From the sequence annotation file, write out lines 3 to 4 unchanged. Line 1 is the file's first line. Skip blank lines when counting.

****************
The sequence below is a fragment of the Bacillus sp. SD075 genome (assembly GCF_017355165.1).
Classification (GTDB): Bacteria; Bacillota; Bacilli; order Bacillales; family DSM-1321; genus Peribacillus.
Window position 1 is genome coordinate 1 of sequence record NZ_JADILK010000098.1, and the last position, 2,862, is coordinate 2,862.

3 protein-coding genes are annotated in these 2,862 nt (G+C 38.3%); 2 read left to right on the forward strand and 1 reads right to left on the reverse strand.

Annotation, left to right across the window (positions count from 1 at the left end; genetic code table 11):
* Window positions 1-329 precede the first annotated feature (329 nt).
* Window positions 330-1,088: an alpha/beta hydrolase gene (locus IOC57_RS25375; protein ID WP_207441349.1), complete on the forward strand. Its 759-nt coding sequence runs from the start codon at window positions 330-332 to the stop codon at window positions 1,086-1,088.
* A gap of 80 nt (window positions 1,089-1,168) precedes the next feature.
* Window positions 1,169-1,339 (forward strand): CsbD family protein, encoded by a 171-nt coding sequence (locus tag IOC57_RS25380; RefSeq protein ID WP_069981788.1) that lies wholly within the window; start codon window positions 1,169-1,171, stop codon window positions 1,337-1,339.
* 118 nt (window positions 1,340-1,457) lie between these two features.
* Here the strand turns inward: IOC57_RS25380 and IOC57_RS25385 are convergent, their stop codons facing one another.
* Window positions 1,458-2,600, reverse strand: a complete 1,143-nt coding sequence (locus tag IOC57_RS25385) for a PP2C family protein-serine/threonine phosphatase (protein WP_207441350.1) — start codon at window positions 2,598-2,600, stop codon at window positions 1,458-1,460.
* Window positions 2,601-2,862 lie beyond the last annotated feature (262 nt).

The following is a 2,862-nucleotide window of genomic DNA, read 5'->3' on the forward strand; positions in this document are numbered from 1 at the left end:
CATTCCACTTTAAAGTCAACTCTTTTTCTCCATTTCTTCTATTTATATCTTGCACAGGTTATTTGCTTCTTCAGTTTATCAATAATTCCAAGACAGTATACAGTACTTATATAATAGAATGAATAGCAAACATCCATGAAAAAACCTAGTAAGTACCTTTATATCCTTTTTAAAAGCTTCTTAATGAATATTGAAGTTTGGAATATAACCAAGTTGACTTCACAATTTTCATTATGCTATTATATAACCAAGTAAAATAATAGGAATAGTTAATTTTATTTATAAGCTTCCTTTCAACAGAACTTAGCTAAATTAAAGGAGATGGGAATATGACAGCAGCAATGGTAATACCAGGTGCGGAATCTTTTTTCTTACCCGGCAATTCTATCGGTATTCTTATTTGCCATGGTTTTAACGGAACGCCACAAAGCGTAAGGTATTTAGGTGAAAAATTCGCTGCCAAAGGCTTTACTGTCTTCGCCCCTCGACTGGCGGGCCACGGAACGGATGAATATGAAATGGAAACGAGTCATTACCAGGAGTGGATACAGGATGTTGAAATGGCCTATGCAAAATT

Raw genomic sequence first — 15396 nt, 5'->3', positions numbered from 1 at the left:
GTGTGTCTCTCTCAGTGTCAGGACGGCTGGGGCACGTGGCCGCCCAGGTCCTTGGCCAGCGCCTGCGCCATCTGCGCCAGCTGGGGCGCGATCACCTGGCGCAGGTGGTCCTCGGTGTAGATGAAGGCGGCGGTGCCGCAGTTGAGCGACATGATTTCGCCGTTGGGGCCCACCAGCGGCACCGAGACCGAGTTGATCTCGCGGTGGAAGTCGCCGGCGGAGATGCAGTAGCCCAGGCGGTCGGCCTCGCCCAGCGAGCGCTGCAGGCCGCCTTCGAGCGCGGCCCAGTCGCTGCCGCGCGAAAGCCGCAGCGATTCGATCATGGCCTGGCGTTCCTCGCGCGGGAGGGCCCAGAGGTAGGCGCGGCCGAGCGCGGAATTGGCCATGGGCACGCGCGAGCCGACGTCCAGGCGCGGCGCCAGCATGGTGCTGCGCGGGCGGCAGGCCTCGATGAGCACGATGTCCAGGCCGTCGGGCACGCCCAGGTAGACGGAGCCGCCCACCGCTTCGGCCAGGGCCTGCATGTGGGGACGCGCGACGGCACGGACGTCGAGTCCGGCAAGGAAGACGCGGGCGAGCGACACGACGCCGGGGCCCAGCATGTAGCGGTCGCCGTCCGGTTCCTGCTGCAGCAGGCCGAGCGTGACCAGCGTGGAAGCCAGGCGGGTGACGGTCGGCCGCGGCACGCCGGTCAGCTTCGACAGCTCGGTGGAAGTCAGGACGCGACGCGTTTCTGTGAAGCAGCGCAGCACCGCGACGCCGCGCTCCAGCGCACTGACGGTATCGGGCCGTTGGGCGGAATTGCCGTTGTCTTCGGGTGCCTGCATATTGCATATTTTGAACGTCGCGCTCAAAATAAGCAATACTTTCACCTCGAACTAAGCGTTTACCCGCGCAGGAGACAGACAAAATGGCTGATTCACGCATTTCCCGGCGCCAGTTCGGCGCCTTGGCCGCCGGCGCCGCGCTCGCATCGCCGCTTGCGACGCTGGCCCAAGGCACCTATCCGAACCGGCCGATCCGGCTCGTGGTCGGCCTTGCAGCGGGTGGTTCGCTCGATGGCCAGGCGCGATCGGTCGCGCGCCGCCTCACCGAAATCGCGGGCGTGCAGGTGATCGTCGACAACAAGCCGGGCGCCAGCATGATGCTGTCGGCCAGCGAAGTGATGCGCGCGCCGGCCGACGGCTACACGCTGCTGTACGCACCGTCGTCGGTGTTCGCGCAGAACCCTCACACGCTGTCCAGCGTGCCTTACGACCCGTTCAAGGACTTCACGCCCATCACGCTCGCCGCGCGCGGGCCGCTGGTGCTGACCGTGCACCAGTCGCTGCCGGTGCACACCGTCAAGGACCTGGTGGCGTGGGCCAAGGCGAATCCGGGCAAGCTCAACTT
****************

Window position 1 is genome coordinate 1 of sequence record NZ_JADILK010000098.1, and the last position, 2,862, is coordinate 2,862.

3 protein-coding genes are annotated in these 2,862 nt (G+C 38.3%); 2 read left to right on the forward strand and 1 reads right to left on the reverse strand.